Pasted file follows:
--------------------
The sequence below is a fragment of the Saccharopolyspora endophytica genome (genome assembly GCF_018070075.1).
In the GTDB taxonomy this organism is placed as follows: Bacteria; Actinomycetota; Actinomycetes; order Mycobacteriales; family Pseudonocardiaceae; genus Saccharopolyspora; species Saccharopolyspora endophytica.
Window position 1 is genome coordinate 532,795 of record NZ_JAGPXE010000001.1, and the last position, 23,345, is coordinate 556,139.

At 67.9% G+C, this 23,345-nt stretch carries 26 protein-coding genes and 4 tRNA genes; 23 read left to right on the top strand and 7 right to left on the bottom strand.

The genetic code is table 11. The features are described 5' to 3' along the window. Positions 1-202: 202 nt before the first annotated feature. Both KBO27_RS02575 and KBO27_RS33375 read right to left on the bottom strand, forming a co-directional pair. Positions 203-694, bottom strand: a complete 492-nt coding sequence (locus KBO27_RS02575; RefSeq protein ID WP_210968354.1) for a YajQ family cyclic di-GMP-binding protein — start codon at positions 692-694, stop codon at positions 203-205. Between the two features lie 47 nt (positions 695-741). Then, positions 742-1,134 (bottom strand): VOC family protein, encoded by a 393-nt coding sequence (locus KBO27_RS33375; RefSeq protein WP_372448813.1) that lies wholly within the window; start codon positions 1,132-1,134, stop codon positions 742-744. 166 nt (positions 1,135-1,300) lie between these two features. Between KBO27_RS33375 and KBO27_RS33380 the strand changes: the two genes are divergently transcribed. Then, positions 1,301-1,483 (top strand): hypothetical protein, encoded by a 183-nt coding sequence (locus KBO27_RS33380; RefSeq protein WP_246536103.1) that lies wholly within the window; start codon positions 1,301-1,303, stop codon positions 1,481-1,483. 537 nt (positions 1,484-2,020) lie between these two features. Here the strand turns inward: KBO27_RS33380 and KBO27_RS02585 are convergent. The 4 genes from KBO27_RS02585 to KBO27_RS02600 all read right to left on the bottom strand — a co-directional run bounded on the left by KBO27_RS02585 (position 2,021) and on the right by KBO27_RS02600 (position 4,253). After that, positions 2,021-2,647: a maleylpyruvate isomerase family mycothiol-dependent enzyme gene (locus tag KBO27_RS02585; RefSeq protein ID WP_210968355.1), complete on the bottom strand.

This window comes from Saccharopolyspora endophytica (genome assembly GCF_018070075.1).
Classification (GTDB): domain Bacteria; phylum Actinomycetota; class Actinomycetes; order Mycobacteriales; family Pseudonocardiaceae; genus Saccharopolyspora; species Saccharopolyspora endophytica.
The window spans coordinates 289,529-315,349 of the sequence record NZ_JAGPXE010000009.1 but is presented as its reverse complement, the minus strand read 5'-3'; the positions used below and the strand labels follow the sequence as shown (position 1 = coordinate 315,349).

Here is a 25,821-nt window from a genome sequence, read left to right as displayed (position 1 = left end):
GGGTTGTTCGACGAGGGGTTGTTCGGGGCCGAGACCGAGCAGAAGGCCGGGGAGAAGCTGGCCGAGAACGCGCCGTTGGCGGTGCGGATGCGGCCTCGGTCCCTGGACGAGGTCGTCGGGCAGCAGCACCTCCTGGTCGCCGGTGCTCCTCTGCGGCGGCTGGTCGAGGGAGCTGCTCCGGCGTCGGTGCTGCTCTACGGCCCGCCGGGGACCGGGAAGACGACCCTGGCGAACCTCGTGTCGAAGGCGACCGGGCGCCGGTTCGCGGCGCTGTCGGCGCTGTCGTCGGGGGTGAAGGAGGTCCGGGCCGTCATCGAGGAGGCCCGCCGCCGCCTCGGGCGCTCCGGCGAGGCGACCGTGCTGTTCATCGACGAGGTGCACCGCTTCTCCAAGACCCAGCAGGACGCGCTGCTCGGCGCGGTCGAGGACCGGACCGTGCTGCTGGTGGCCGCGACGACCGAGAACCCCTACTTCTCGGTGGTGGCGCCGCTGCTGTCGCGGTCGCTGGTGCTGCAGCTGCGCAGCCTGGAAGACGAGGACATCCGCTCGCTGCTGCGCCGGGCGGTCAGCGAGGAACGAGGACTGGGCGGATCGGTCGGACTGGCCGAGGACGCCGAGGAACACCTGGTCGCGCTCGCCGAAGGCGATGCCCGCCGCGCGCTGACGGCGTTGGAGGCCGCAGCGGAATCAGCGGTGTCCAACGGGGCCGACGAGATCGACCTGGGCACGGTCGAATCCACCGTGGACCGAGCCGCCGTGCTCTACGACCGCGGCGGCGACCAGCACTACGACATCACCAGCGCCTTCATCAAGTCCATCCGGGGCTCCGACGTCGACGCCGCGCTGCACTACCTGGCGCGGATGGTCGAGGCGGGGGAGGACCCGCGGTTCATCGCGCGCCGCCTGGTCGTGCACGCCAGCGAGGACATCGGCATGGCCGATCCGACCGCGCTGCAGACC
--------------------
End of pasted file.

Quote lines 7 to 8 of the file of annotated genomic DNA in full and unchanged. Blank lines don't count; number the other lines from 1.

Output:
Classification (GTDB): domain Bacteria; phylum Actinomycetota; class Actinomycetes; order Mycobacteriales; family Pseudonocardiaceae; genus Saccharopolyspora; species Saccharopolyspora endophytica.
The window spans coordinates 289,529-315,349 of the sequence record NZ_JAGPXE010000009.1 but is presented as its reverse complement, the minus strand read 5'-3'; the positions used below and the strand labels follow the sequence as shown (position 1 = coordinate 315,349).